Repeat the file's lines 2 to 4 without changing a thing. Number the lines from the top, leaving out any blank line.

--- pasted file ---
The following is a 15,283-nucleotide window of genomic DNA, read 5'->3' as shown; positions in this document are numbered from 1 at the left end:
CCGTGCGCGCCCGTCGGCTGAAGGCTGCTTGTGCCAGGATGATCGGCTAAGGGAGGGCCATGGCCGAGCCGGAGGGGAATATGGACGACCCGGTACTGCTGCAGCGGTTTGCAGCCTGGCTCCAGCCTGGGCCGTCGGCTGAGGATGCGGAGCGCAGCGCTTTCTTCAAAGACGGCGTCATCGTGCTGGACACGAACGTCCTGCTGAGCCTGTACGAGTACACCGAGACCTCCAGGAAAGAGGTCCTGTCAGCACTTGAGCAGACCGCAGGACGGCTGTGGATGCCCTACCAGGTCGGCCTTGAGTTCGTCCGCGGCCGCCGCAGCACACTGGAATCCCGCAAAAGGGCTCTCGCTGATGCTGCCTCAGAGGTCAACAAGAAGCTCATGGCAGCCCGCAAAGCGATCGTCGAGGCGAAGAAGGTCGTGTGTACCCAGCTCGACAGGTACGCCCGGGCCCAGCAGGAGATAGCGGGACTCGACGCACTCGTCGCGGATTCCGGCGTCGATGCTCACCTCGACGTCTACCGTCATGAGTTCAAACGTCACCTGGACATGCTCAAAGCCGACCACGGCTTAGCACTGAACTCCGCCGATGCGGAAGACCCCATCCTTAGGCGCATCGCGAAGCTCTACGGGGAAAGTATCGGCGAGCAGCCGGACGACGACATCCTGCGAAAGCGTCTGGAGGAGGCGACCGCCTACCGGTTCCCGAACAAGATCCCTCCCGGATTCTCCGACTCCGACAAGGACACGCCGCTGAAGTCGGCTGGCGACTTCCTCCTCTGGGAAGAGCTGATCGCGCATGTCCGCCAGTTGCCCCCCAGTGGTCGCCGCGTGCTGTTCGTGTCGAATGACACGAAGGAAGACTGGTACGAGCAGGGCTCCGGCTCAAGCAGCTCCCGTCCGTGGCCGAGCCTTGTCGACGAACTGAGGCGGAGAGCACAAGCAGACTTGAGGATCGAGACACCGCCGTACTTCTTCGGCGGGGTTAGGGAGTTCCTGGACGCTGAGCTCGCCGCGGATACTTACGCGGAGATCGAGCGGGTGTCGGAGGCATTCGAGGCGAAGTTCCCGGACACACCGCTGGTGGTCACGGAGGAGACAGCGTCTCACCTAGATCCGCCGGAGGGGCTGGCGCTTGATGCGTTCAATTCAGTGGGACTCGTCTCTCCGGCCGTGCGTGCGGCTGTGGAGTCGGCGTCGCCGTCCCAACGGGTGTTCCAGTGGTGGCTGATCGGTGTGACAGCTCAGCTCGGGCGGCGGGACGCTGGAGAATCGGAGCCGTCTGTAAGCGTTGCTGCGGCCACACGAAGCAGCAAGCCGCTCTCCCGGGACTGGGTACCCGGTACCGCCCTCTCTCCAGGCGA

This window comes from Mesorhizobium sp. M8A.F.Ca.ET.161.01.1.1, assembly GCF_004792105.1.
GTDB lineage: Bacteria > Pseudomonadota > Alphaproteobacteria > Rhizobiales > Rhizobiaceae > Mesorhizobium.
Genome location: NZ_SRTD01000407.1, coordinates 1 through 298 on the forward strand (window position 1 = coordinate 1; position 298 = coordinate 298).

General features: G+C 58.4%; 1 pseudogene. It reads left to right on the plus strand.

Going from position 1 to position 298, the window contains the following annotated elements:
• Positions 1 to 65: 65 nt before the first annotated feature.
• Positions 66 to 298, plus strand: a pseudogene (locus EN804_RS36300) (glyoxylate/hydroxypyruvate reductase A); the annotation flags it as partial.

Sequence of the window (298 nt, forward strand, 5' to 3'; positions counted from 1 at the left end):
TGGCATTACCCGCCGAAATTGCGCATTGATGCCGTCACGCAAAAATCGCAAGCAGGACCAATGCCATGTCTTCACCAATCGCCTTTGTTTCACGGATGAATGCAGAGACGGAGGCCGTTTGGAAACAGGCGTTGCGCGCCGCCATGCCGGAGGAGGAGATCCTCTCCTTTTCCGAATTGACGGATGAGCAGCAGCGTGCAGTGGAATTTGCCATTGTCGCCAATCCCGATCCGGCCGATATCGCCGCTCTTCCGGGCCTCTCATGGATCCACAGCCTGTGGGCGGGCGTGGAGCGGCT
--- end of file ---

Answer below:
CCGTGCGCGCCCGTCGGCTGAAGGCTGCTTGTGCCAGGATGATCGGCTAAGGGAGGGCCATGGCCGAGCCGGAGGGGAATATGGACGACCCGGTACTGCTGCAGCGGTTTGCAGCCTGGCTCCAGCCTGGGCCGTCGGCTGAGGATGCGGAGCGCAGCGCTTTCTTCAAAGACGGCGTCATCGTGCTGGACACGAACGTCCTGCTGAGCCTGTACGAGTACACCGAGACCTCCAGGAAAGAGGTCCTGTCAGCACTTGAGCAGACCGCAGGACGGCTGTGGATGCCCTACCAGGTCGGCCTTGAGTTCGTCCGCGGCCGCCGCAGCACACTGGAATCCCGCAAAAGGGCTCTCGCTGATGCTGCCTCAGAGGTCAACAAGAAGCTCATGGCAGCCCGCAAAGCGATCGTCGAGGCGAAGAAGGTCGTGTGTACCCAGCTCGACAGGTACGCCCGGGCCCAGCAGGAGATAGCGGGACTCGACGCACTCGTCGCGGATTCCGGCGTCGATGCTCACCTCGACGTCTACCGTCATGAGTTCAAACGTCACCTGGACATGCTCAAAGCCGACCACGGCTTAGCACTGAACTCCGCCGATGCGGAAGACCCCATCCTTAGGCGCATCGCGAAGCTCTACGGGGAAAGTATCGGCGAGCAGCCGGACGACGACATCCTGCGAAAGCGTCTGGAGGAGGCGACCGCCTACCGGTTCCCGAACAAGATCCCTCCCGGATTCTCCGACTCCGACAAGGACACGCCGCTGAAGTCGGCTGGCGACTTCCTCCTCTGGGAAGAGCTGATCGCGCATGTCCGCCAGTTGCCCCCCAGTGGTCGCCGCGTGCTGTTCGTGTCGAATGACACGAAGGAAGACTGGTACGAGCAGGGCTCCGGCTCAAGCAGCTCCCGTCCGTGGCCGAGCCTTGTCGACGAACTGAGGCGGAGAGCACAAGCAGACTTGAGGATCGAGACACCGCCGTACTTCTTCGGCGGGGTTAGGGAGTTCCTGGACGCTGAGCTCGCCGCGGATACTTACGCGGAGATCGAGCGGGTGTCGGAGGCATTCGAGGCGAAGTTCCCGGACACACCGCTGGTGGTCACGGAGGAGACAGCGTCTCACCTAGATCCGCCGGAGGGGCTGGCGCTTGATGCGTTCAATTCAGTGGGACTCGTCTCTCCGGCCGTGCGTGCGGCTGTGGAGTCGGCGTCGCCGTCCCAACGGGTGTTCCAGTGGTGGCTGATCGGTGTGACAGCTCAGCTCGGGCGGCGGGACGCTGGAGAATCGGAGCCGTCTGTAAGCGTTGCTGCGGCCACACGAAGCAGCAAGCCGCTCTCCCGGGACTGGGTACCCGGTACCGCCCTCTCTCCAGGCGA

This window comes from Mesorhizobium sp. M8A.F.Ca.ET.161.01.1.1, assembly GCF_004792105.1.
GTDB lineage: Bacteria > Pseudomonadota > Alphaproteobacteria > Rhizobiales > Rhizobiaceae > Mesorhizobium.